Cheers to a longer life
WHILE a popular national pastime is to criticise governments, they also do a lot of good, sometimes unsung.
SA Health’s Chief Public Health Officer’s Report 201416 is full of examples of where the invisible hand of government is keeping the community healthy and safe — and in the process adding years to life expectancy.
These include: antismoking campaigns, antidrink driving laws and education, multiple cancer screening programs, sun safety education, flu immunisation programs, mosquito eradication and warnings, public swimming pool hygiene laws, alerts about extreme weather events, monitoring and tracking infectious disease outbreaks, and much more.
The enormous success of public health programs is reflected in life itself — life expectancy of South Australian females and males at birth in 2015 was 84.4 years and 80.3 years respectively – an increase of one year (females) and 2.2 years (males) over the past decade.
This in turn raises new challenges, which have been outlined in the Chief Public Health Officer’s report.
Success in dealing with infant mortality and childhood diseases means more people are living to be senior citizens that ‘older’ age itself is being redefined — for example the age to qualify for the age pension is gradually rising, from 65 to 67.
Diseases and conditions due to age and lifestyle which now are major challenges were barely on the horizon of past generations: dementia, heart disease, obesity, type 2 diabetes, arthritis, osteoporosis and so on. In fact seven of the top 10 diseases causing the “total burden for South Australia” all have some links to age and lifestyle — coronary heart disease, dementia, back problems, chronic obstructive pulmonary disease, musculoskeletal conditions, lung cancer and stroke. The final three are anxiety, depression and suicide.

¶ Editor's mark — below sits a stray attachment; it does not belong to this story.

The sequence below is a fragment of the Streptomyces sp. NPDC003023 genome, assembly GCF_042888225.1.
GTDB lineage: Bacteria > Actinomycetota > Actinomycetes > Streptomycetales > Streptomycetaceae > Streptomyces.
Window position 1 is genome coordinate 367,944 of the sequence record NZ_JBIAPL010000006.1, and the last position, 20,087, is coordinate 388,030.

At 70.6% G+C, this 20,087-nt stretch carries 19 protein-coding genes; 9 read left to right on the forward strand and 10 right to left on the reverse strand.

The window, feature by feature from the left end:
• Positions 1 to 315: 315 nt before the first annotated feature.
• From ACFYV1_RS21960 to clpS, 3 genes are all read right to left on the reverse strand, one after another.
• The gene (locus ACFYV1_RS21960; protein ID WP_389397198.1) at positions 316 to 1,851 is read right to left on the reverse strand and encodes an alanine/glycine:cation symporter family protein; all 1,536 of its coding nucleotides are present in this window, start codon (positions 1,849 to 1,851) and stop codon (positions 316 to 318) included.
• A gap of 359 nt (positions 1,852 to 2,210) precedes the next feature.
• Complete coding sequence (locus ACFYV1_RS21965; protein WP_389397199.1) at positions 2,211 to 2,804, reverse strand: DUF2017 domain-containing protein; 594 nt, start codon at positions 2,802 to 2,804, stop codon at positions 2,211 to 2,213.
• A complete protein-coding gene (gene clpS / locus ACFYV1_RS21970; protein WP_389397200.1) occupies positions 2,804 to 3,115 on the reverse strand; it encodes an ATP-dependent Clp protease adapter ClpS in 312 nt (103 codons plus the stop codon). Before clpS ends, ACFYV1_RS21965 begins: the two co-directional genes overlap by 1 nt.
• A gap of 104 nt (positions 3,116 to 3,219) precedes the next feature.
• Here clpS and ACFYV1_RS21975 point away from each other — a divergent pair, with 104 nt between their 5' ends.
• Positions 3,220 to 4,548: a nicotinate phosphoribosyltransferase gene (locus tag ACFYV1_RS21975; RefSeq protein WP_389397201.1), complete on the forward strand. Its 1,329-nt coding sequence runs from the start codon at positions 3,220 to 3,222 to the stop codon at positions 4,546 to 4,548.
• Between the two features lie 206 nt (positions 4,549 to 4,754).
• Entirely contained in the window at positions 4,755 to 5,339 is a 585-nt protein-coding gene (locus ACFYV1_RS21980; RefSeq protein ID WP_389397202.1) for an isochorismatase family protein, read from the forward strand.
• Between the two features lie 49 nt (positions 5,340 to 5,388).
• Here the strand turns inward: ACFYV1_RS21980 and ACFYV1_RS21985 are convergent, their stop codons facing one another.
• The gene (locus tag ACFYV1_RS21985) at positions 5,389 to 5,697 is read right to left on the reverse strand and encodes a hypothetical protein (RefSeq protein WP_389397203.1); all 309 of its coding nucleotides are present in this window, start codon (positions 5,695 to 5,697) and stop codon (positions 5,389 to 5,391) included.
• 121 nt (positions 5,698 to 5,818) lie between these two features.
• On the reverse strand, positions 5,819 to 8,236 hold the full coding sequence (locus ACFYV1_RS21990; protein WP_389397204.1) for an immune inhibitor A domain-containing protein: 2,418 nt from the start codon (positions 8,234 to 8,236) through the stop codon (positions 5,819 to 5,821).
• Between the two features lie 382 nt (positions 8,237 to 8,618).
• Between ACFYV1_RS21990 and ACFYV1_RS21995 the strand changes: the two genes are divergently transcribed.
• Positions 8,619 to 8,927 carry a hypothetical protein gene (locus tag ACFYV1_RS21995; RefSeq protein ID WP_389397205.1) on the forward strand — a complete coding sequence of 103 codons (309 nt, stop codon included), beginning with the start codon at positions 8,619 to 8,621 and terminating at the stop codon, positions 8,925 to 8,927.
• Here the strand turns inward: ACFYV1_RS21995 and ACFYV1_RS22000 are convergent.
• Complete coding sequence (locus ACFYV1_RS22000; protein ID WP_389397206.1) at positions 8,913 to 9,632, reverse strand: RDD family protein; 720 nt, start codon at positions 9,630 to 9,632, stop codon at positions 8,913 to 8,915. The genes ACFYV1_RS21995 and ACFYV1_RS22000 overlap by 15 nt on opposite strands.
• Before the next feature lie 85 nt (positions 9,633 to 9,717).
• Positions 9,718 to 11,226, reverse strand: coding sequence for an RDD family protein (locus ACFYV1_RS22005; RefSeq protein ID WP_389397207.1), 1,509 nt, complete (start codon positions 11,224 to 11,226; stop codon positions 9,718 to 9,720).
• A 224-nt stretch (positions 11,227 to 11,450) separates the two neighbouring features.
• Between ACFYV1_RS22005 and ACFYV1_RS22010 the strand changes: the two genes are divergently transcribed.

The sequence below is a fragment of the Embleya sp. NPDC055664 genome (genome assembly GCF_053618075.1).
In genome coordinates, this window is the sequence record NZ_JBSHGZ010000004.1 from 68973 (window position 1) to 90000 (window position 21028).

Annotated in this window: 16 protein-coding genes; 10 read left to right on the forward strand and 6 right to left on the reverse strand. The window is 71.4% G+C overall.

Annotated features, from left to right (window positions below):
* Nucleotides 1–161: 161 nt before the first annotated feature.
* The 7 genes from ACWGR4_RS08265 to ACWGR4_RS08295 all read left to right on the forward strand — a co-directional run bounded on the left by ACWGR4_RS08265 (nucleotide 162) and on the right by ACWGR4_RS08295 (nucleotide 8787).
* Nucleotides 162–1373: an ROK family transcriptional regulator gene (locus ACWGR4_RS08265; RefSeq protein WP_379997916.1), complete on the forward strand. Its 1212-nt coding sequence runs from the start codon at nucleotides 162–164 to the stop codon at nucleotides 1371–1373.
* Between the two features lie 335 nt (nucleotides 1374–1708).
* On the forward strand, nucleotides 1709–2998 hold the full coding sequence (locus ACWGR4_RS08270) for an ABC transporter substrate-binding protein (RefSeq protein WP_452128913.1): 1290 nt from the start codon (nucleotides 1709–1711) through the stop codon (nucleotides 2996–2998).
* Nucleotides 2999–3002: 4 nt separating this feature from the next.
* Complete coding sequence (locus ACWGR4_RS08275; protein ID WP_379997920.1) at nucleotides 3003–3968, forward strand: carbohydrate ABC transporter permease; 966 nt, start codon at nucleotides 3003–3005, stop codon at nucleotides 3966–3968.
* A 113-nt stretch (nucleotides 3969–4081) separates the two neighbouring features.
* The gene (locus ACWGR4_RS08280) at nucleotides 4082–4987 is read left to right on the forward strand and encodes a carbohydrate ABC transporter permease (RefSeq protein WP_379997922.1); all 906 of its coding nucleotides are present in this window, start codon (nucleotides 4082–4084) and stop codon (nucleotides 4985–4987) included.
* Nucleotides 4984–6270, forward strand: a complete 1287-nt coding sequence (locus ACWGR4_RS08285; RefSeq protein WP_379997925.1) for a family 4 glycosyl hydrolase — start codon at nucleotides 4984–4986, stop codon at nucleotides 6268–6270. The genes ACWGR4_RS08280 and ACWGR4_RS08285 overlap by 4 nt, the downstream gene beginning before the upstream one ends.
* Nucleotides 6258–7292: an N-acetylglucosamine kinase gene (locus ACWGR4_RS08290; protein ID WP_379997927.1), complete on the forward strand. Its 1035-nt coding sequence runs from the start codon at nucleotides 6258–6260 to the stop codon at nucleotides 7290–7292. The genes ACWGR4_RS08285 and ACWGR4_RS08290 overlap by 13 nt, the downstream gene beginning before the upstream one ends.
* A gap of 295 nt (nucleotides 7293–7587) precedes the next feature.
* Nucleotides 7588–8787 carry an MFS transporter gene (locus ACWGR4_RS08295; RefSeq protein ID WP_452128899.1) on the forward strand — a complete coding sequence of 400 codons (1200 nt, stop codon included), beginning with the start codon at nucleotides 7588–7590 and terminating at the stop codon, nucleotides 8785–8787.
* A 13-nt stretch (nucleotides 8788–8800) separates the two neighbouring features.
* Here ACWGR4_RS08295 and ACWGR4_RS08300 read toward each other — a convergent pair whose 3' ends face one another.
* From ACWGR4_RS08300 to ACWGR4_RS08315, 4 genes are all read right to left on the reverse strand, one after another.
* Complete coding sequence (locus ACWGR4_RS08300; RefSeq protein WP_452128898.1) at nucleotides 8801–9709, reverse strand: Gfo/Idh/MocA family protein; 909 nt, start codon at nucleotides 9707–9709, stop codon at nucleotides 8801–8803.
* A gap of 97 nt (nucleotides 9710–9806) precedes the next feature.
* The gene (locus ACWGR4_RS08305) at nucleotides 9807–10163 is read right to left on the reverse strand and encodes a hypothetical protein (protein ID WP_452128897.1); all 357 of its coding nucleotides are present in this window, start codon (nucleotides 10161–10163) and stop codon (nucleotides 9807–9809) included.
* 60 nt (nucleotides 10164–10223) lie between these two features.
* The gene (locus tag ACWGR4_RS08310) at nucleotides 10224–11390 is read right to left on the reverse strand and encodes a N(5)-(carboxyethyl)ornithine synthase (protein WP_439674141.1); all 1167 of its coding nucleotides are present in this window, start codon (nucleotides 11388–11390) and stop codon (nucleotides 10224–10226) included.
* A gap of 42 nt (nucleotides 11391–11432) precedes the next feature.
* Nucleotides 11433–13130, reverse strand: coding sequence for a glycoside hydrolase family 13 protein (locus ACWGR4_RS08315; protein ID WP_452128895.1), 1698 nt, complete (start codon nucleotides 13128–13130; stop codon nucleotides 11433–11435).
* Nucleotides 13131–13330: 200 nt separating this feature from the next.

Where once we came from family groups, tribes and villages, now one of the great challenges ahead is loneliness.
The report notes 27.9 per cent of South Australian dwellings now have one resident. While ensuring older South Australians can stay independent in the familiar surroundings of their own home is important, so is ensuring they have a close network of family, friends and regular social activities to help with good physical and mental health. THE REPORT IS ON SA HEALTH WEBSITE: SAHEALTH.SA.GOV.AU.